The Innocent Addiction: Pain

By: 

Jamie Richards, BSc, Nutritional Therapist specializing in female health, wegiht control, and sports nutrition

Issue: 
Summer
Year of publication: 
2010

 Almost 10 million Britons suffer daily pain that significantly impacts on their quality of life. Over the counter pain medication is cheap, easily accessible and effective for rapid pain relief, but read the small print and you’ll find a whole list of side effects that might make you want to consider natural alternatives. Foods high in saturated fats such as red meat, cheese and cream contain a fatty acid called ‘arachidonic acid’ which gets converted into messenger molecules that trigger inflammation called prostaglandin E2. So the more of these foods you eat, the more inflamed and ‘in pain’ you are likely to be. Studies have also shown too much of the good omega-6 fatty acids to bump up your pro-inflammatory status. Our ancestors ate a good balance of omega-6 and 3 fatty acids, but over the last 30 years there has been a vast increase in omega-6 fatty acid rich vegetable oils like sunflower oils. It is now estimated that we eat approximately 20 to 30 times the amount of omega-6 fatty acid to omega-3 fatty acid. There are three dietary changes which can help turn down pain. Firstly, you can start to reduce foods high in saturated fat and sugar as well as cutting down on alcohol, all of which help reduce your body’s ability to make pro-inflammatory messenger molecules.

Fat chance

Secondly, you can get your good omega-3 fatty acids back into balance. The omega- 3 fatty acids found in foods like oily fish, walnuts and hemp seeds are capable of reducing pro-inflammatory prostaglandin E2 whilst booosting levels of the anti- inflammatory prostaglandin E3, so eating more fish can help to reduce pain. Historically we ate a diet that provided roughly equal omega-6 fatty acids to omega-3 fatty acids. In this way we were able to raise an appropriate inflammatory response and an equally appropriate antiinflammatory response.

Ace antioxidants

 Lastly, antioxidants help to reduce inflammation by calming down cytokines and deactivating free radicals produced during the inflammatory process. Since fruits and vegetables are high in antioxidants eating your 5-a-day is vitally important. Natural antioxidant vitamins A, C and E along with the vast array of phytonutrients in herbs and spices, which are only just being discovered by science also help reduce inflammation and pain.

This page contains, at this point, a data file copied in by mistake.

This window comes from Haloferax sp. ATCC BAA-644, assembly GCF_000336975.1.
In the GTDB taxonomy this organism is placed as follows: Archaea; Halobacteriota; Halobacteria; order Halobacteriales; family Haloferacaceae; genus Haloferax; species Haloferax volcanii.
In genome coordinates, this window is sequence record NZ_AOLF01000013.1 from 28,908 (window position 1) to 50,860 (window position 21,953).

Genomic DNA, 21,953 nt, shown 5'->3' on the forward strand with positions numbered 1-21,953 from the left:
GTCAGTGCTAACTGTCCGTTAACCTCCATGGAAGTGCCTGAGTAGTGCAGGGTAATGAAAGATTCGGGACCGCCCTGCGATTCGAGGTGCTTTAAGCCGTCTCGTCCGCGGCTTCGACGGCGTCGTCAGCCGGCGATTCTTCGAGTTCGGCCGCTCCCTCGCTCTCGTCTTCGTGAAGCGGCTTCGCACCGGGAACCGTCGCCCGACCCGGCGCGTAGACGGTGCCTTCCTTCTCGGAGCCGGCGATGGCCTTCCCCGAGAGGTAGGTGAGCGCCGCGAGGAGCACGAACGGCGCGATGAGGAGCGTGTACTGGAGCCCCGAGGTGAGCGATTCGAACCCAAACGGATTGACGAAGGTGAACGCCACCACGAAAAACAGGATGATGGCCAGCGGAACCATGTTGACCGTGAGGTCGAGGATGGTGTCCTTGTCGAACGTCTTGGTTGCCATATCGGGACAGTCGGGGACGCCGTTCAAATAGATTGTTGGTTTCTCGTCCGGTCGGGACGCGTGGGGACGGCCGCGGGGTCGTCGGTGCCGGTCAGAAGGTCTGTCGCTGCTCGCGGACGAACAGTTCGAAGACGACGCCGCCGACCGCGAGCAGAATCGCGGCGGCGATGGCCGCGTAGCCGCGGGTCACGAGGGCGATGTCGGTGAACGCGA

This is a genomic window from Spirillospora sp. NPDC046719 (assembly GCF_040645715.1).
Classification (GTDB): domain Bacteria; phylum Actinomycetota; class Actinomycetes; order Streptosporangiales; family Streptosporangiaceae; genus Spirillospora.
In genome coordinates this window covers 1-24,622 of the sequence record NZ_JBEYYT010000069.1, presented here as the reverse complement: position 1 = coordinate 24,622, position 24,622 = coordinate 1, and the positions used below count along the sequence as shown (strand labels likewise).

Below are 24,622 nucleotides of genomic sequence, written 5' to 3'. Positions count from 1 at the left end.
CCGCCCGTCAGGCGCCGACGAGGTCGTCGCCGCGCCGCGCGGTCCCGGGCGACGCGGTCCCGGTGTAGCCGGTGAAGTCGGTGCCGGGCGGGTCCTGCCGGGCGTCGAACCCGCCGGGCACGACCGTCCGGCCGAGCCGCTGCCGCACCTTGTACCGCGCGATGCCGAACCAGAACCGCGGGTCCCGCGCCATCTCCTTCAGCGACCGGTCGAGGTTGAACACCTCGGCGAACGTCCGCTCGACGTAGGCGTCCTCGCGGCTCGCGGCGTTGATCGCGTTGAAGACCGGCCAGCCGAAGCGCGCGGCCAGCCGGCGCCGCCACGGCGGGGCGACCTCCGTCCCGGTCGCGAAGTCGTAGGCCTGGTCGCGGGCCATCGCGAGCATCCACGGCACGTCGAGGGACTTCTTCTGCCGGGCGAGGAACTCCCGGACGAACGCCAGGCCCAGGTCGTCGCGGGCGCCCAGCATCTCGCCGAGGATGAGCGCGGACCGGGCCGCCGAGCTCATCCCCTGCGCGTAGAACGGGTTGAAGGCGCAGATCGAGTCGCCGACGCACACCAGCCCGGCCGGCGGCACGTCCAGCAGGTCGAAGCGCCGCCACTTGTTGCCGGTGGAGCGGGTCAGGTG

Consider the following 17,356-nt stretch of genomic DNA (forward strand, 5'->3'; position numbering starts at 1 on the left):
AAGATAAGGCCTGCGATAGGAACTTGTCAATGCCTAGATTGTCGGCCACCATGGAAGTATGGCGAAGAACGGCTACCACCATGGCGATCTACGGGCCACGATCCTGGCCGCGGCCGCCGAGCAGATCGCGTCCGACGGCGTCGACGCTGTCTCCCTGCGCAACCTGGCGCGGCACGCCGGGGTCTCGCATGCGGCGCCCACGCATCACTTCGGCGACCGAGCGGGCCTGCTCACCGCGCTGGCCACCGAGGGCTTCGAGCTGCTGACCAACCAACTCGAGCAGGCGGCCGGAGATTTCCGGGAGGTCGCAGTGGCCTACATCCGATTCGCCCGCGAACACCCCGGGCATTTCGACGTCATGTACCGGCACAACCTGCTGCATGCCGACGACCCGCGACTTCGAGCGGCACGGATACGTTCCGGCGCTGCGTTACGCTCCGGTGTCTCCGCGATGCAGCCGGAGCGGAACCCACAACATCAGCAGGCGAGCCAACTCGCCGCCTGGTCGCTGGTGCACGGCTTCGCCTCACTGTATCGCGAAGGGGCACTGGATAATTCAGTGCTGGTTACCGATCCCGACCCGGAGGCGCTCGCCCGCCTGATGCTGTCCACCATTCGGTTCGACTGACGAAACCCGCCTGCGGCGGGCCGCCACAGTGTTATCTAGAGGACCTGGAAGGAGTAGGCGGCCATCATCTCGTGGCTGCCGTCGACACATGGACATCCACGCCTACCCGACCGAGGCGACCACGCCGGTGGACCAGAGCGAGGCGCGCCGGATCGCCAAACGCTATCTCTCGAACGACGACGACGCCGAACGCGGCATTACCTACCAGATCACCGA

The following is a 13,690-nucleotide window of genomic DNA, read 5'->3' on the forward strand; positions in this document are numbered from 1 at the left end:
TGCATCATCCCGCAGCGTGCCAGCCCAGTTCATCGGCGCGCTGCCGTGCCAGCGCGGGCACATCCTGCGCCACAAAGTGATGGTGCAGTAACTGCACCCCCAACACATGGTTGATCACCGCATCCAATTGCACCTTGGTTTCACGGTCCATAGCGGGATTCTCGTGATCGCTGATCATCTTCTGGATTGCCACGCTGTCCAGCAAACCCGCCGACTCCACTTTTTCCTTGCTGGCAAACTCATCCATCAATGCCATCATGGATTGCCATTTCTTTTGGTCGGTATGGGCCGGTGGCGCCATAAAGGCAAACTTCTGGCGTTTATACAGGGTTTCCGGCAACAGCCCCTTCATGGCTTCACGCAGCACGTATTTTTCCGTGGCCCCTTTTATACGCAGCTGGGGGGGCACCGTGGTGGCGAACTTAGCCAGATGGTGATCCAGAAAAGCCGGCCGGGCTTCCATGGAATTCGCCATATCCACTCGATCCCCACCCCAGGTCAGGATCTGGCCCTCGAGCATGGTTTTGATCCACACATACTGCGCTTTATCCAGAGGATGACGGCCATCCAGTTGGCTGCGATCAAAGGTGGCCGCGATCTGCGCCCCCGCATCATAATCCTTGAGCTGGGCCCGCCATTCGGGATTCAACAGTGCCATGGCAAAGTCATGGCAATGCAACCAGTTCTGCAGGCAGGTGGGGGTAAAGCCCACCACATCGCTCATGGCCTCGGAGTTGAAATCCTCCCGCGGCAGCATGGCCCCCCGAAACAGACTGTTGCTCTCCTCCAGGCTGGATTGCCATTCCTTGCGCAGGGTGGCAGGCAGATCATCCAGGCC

Natural pain killers

 Nature has generously provided us with the ingredients we need to fight disease. There are plenty of natural pain killers and many of these are well researched.

Alleviating joint pain

 The most common cause of chronic joint pain is osteoarthritis affecting some 8.5 million people in the UK. This condition causes joints to become stiff, swollen and painful. Boswellia, an Indian herb, is a powerful anti-inflammatory and vascularsupporting herb which studies have shown to be effective for arthritis and other inflammatory conditions. Glucosamine and chondroitin sulphate have been found to protect cartilage making them useful supplements for arthritic conditions and joint injuries. One study even found these to be as effective as non-steroidal antiinflammatory drugs. Turmeric contains the active ingredient curcumin, the compound that’s responsible for its yellow colour and pungent flavour. Turmeric has been widely studied for its anti-inflammatory properties particularly for conditions like osteoarthritis.

 Reducing migraines

Almost everyone gets a headache every once in a while but around 15% of us are commonly struck down with migraines. The herb Feverfew has been used for centuries in European folk medicine as a remedy for headaches, arthritis, and fevers. One study provides data showing that ‘preventive use of feverfew can profoundly reduce migraine pain and other symptoms, including vomiting, nausea, and sensitivity to noise and light’. Most studies supplement 50- 100mg a day of standard extract. One study has revealed 60% of people taking riboflavin (vitamin B2) cut the frequency of their migraines by 50% with a high dose of 400mg a day.

Mending muscles

Muscle pain varies from strains to the poorly understood condition, fibromyalgia. Creams containing capsaicin can be used topically for localised muscle and soft tissue pain. Arnica is currently used in various forms for treatment of strains, sprains and bruises. Recently an arnica gel was found to be as effective as Ibuprofen gel in the treatment of hand osteoarthritis.

Helping period pain

It is estimated that between 50-70% of women endure period pain and cramping. Dong Quai is traditionally referred to as ‘woman’s tonic’. Studies have shown this herb to help regulate the production of prostaglandin and to increase the flow of blood to the womb, increasing oxygen status and reducing pain. Magnesium acts as a muscle relaxant and it has been shown to have a beneficial effect on painful periods and lower back pain making this a worthwhile supplement. Researchers have also shown that taking vitamin E (200 IU twice daily or 500 IU daily) starting two days before menstruation and continuing through the first three days of bleeding helps to reduce menstrual pain severity and duration.

Break your pain cycle

So, whilst OTC pain relief may be fast acting the long-term solution to your pain might just be found by improving your diet and using natural remedies. Natural pain relief is safe, effective and provides a more healing approach. 

Keywords: 
HEALTH CONDITIONS, pain relief, omega-3, antioxidants, joint pain, migraines, period pain
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